ABC Stringing Beads

Letter and Number Construction

Magnetic Letter Construction

Upper Case, Lower Case & Numbers Alphabet Stamps Set

Braille Alphabet and Numbers Set (upper & lower case) or Hand Signs Alphabet - Note that you would need two sets for children to be able to spell their names

Dough & Paint Stampers (upper case)

Word Formation Sand Tray

Writing Claw (adaptive pencil grip)

Writing Center

Colors of the World Washable Crayons

Name Plate Pockets

Pocket Chart with Sentence Strips

Foam dice

Freepik - free clipart and images

How to Make a Simple Paper Tricorn (Pirate/Sailing) Hat - white curls optional


Kertesz, Csaba and Ferenc Honbolygó. 2021. Frontiers in Psychology.  Tapping to Music Predicts Literacy Skills in First Grade Children.

Kuhlman, Kristyn and Lawrence.J. Schweinhart. 1999 Timing in Child Development.

Poorvu Center for Teaching and Learning, Yale University. Learning Children's Names and Pronouns.

Linsteadt, Julia. Cut Out Kids. "Mr. Sun" 


Books & Other

Andy, That’s My Name by Tomie dePaola - Andy has a wagon full of letters that spell his name!

Chrysanthemum by Kevin Henkes - Chrysanthemum learns to appreciate her unusual name when her teacher shares her own unusual name.

My Name is Yoon by Helen Recorvits

That’s Not My Name! by Anoosha Syed

G My Name is Girl by Dawn Masi - Girls from 26 countries share their names that begin with each letter of the English alphabet along with their unique interests. A world map at the back of the book helps readers locate each child from the book.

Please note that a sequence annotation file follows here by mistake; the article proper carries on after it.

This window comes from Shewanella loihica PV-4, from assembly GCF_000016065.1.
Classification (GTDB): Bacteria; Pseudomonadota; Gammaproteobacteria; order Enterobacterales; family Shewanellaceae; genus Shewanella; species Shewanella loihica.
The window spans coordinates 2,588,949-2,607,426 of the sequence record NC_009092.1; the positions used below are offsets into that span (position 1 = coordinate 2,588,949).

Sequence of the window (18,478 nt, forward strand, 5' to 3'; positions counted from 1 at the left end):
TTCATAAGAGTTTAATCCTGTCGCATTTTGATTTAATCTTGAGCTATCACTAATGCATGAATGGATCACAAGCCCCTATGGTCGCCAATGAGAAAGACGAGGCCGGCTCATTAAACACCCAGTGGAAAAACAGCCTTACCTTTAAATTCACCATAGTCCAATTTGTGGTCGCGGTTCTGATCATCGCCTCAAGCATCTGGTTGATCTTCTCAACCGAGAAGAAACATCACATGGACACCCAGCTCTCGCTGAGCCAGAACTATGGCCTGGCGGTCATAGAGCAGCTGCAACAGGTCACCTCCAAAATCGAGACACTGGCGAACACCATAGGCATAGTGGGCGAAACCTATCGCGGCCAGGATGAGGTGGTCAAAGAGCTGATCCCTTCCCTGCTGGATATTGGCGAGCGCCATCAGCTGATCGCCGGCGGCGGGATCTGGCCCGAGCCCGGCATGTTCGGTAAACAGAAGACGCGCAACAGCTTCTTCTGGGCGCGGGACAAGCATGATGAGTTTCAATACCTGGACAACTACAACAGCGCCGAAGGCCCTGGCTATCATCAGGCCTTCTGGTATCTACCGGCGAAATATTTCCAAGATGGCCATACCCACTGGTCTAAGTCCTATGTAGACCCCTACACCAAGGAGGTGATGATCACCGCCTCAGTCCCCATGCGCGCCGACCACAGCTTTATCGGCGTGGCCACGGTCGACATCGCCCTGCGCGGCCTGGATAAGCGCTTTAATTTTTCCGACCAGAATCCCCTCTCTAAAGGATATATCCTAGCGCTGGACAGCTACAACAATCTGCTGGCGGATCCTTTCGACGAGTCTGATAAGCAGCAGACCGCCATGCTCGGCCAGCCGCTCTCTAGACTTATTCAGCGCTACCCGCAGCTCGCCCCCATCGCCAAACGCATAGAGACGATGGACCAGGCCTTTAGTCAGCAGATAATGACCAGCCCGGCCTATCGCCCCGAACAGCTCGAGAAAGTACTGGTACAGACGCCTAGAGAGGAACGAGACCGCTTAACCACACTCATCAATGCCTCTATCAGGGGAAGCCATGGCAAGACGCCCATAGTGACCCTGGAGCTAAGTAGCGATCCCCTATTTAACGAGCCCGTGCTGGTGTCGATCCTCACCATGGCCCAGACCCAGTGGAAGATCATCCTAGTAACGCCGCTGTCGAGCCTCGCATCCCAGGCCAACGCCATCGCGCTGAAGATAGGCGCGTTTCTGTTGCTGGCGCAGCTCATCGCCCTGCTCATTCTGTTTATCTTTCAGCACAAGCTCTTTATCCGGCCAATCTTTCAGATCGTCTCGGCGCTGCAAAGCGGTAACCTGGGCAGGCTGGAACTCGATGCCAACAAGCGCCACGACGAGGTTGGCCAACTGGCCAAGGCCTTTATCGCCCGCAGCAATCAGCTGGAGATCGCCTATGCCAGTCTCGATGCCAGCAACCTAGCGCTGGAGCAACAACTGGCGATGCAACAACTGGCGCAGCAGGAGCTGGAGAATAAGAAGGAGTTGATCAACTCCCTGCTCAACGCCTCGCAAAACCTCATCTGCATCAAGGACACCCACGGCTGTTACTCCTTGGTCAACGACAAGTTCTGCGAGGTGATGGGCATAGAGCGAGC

B My Name is Boy by Dawn Masi - Boys from 26 countries share their names that begin with each letter of the English alphabet along with their unique interests. A world map at the back of the book helps readers locate each child from the book.

Alma and How She Got Her Name by Juana Martinez-Neal - Alma has six names, but she feels that is too many. She asks her family why she has all those names and learns to appreciate the legacy of each generation’s name that was given to her.

Your Name is a Song by Jamilah Thompkins-Bigelow - a young girl leaves school the first day feeling frustrated because no one can pronounce her unique name. Her mother teaches her about the rhythm, heart and history of names from different cultures. The next day, the girl shares her name-song with her classmates and they want her to sing all of their names in the same special way.

Our Class is a Family by Shannon Olsen

Lisa Heintz, M.Ed., is an educator with over 25 years of experience supporting learners from toddlers to adults, and owner of Little Songbird: Songs for Learning, a site that provides quality children’s music and book recommendations for PreK-grade 3 educators. She stays “green and growing” by volunteering in community and school projects that focus on Diversity, Equity and Inclusion, as well as with the Children’s Music Network. She is fascinated by birds of all sorts, loves cats, and is the proud mom of a son who is a shining example of what intentional teaching and parenting can do for children with disabilities. Connect with Lisa at